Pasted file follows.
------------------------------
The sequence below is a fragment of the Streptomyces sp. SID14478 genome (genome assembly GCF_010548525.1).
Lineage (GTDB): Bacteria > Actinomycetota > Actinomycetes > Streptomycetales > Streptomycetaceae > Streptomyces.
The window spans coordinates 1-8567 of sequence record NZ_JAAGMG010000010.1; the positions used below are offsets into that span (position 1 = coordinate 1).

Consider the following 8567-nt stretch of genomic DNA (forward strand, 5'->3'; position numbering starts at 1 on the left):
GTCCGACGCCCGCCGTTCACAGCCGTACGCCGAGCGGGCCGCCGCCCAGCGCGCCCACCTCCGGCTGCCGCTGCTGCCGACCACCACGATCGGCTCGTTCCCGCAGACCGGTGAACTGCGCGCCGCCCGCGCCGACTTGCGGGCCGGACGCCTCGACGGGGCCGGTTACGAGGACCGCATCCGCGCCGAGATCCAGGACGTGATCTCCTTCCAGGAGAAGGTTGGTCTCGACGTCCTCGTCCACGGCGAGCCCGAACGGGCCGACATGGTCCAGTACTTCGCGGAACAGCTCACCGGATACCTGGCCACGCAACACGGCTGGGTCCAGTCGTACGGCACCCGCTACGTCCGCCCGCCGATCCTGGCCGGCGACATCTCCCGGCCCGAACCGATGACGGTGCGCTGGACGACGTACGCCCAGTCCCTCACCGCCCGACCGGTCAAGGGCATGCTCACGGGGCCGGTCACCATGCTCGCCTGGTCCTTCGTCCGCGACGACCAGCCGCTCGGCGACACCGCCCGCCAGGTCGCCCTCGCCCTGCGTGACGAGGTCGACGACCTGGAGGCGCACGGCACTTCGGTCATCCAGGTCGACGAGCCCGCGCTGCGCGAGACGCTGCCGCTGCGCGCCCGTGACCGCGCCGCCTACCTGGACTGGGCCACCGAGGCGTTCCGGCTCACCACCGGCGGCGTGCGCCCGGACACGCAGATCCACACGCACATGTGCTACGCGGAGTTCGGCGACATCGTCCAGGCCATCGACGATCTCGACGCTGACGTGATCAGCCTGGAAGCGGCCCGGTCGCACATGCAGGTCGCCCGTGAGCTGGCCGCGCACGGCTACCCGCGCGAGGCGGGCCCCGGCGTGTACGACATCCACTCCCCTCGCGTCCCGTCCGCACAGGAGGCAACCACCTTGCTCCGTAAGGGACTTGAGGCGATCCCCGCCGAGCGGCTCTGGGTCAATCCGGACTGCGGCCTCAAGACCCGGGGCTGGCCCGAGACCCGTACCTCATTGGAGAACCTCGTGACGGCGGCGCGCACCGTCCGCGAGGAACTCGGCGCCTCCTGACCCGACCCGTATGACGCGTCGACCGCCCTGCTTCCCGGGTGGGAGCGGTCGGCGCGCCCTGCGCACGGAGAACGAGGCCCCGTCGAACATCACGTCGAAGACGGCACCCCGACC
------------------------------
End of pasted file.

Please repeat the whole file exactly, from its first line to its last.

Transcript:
The sequence below is a fragment of the Streptomyces sp. SID14478 genome (genome assembly GCF_010548525.1).
Lineage (GTDB): Bacteria > Actinomycetota > Actinomycetes > Streptomycetales > Streptomycetaceae > Streptomyces.
The window spans coordinates 1-8567 of sequence record NZ_JAAGMG010000010.1; the positions used below are offsets into that span (position 1 = coordinate 1).

Consider the following 8567-nt stretch of genomic DNA (forward strand, 5'->3'; position numbering starts at 1 on the left):
GTCCGACGCCCGCCGTTCACAGCCGTACGCCGAGCGGGCCGCCGCCCAGCGCGCCCACCTCCGGCTGCCGCTGCTGCCGACCACCACGATCGGCTCGTTCCCGCAGACCGGTGAACTGCGCGCCGCCCGCGCCGACTTGCGGGCCGGACGCCTCGACGGGGCCGGTTACGAGGACCGCATCCGCGCCGAGATCCAGGACGTGATCTCCTTCCAGGAGAAGGTTGGTCTCGACGTCCTCGTCCACGGCGAGCCCGAACGGGCCGACATGGTCCAGTACTTCGCGGAACAGCTCACCGGATACCTGGCCACGCAACACGGCTGGGTCCAGTCGTACGGCACCCGCTACGTCCGCCCGCCGATCCTGGCCGGCGACATCTCCCGGCCCGAACCGATGACGGTGCGCTGGACGACGTACGCCCAGTCCCTCACCGCCCGACCGGTCAAGGGCATGCTCACGGGGCCGGTCACCATGCTCGCCTGGTCCTTCGTCCGCGACGACCAGCCGCTCGGCGACACCGCCCGCCAGGTCGCCCTCGCCCTGCGTGACGAGGTCGACGACCTGGAGGCGCACGGCACTTCGGTCATCCAGGTCGACGAGCCCGCGCTGCGCGAGACGCTGCCGCTGCGCGCCCGTGACCGCGCCGCCTACCTGGACTGGGCCACCGAGGCGTTCCGGCTCACCACCGGCGGCGTGCGCCCGGACACGCAGATCCACACGCACATGTGCTACGCGGAGTTCGGCGACATCGTCCAGGCCATCGACGATCTCGACGCTGACGTGATCAGCCTGGAAGCGGCCCGGTCGCACATGCAGGTCGCCCGTGAGCTGGCCGCGCACGGCTACCCGCGCGAGGCGGGCCCCGGCGTGTACGACATCCACTCCCCTCGCGTCCCGTCCGCACAGGAGGCAACCACCTTGCTCCGTAAGGGACTTGAGGCGATCCCCGCCGAGCGGCTCTGGGTCAATCCGGACTGCGGCCTCAAGACCCGGGGCTGGCCCGAGACCCGTACCTCATTGGAGAACCTCGTGACGGCGGCGCGCACCGTCCGCGAGGAACTCGGCGCCTCCTGACCCGACCCGTATGACGCGTCGACCGCCCTGCTTCCCGGGTGGGAGCGGTCGGCGCGCCCTGCGCACGGAGAACGAGGCCCCGTCGAACATCACGTCGAAGACGGCACCCCGACC